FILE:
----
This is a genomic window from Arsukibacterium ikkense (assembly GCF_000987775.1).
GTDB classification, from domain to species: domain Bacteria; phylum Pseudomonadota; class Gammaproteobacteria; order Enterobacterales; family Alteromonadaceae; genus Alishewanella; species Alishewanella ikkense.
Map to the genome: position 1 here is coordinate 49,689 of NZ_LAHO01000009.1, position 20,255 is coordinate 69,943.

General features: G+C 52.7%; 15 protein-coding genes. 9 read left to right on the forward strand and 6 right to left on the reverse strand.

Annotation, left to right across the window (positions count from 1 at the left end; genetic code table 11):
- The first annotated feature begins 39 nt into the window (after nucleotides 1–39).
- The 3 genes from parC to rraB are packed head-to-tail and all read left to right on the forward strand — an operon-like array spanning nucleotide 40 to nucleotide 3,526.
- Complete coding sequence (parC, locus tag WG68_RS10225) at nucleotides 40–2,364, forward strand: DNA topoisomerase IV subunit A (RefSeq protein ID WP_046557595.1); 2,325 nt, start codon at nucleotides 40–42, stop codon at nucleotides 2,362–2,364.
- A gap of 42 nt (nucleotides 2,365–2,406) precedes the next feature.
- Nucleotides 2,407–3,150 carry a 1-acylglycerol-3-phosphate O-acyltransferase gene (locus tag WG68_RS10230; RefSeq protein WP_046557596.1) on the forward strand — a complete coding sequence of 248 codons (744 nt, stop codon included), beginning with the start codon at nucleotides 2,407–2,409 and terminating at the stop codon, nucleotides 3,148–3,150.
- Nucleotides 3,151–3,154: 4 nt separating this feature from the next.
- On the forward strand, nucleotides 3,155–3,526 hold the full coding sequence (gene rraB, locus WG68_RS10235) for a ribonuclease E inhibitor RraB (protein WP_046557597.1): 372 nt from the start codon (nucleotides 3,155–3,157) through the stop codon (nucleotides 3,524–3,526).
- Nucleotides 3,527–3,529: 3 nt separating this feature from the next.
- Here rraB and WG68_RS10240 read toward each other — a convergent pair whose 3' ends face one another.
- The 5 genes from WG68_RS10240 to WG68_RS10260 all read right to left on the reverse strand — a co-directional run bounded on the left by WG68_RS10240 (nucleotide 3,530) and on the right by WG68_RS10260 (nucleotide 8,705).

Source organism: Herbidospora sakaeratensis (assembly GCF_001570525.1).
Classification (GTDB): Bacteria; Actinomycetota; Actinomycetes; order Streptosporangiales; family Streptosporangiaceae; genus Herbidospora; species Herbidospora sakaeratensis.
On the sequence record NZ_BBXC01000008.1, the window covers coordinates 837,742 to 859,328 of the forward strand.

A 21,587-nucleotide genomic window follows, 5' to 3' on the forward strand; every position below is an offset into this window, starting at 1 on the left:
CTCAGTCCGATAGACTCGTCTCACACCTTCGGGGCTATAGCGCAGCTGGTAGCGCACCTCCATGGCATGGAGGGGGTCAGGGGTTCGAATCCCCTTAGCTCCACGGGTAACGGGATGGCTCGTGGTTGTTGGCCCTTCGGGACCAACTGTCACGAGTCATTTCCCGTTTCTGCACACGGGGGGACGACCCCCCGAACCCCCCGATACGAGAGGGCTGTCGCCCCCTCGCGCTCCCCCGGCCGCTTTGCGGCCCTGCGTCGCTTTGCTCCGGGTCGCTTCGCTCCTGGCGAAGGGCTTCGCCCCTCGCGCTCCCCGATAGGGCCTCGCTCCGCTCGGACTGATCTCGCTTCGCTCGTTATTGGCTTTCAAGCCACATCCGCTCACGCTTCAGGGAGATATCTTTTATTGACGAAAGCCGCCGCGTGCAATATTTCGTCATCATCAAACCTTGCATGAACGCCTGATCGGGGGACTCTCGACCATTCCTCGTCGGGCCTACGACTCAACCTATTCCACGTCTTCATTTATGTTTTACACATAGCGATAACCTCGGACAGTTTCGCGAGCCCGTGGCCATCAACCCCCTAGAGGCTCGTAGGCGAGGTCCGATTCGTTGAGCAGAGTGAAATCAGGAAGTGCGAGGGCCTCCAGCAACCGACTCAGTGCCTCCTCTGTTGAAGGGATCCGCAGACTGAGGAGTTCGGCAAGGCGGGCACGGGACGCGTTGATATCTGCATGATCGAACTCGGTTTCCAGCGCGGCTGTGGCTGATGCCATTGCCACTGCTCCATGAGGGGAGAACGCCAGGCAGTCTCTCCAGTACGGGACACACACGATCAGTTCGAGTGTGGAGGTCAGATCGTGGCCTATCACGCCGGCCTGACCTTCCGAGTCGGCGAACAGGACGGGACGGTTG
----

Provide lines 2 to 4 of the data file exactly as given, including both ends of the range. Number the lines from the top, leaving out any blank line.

GTDB classification, from domain to species: domain Bacteria; phylum Pseudomonadota; class Gammaproteobacteria; order Enterobacterales; family Alteromonadaceae; genus Alishewanella; species Alishewanella ikkense.
Map to the genome: position 1 here is coordinate 49,689 of NZ_LAHO01000009.1, position 20,255 is coordinate 69,943.

General features: G+C 52.7%; 15 protein-coding genes. 9 read left to right on the forward strand and 6 right to left on the reverse strand.